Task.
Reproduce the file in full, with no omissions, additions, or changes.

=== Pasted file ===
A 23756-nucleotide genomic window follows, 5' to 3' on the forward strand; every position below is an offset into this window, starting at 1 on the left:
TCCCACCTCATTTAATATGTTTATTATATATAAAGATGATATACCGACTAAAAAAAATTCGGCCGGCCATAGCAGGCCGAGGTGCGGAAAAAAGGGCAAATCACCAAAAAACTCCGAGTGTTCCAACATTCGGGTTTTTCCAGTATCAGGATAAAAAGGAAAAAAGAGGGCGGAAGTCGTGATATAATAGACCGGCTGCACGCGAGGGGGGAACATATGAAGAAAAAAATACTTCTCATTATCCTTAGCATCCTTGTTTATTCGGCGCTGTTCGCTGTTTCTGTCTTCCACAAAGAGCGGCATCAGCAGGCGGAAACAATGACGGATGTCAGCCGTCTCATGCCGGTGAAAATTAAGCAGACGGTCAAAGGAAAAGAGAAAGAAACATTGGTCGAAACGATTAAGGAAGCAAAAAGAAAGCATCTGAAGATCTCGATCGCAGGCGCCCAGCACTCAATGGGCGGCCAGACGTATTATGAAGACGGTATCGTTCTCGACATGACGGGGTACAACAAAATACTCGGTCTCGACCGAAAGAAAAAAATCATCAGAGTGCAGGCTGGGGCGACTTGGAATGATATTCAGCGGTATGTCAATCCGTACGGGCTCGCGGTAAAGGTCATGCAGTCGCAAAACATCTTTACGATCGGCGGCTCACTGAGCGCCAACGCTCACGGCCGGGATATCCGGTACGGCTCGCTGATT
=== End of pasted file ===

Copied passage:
A 23756-nucleotide genomic window follows, 5' to 3' on the forward strand; every position below is an offset into this window, starting at 1 on the left:
TCCCACCTCATTTAATATGTTTATTATATATAAAGATGATATACCGACTAAAAAAAATTCGGCCGGCCATAGCAGGCCGAGGTGCGGAAAAAAGGGCAAATCACCAAAAAACTCCGAGTGTTCCAACATTCGGGTTTTTCCAGTATCAGGATAAAAAGGAAAAAAGAGGGCGGAAGTCGTGATATAATAGACCGGCTGCACGCGAGGGGGGAACATATGAAGAAAAAAATACTTCTCATTATCCTTAGCATCCTTGTTTATTCGGCGCTGTTCGCTGTTTCTGTCTTCCACAAAGAGCGGCATCAGCAGGCGGAAACAATGACGGATGTCAGCCGTCTCATGCCGGTGAAAATTAAGCAGACGGTCAAAGGAAAAGAGAAAGAAACATTGGTCGAAACGATTAAGGAAGCAAAAAGAAAGCATCTGAAGATCTCGATCGCAGGCGCCCAGCACTCAATGGGCGGCCAGACGTATTATGAAGACGGTATCGTTCTCGACATGACGGGGTACAACAAAATACTCGGTCTCGACCGAAAGAAAAAAATCATCAGAGTGCAGGCTGGGGCGACTTGGAATGATATTCAGCGGTATGTCAATCCGTACGGGCTCGCGGTAAAGGTCATGCAGTCGCAAAACATCTTTACGATCGGCGGCTCACTGAGCGCCAACGCTCACGGCCGGGATATCCGGTACGGCTCGCTGATT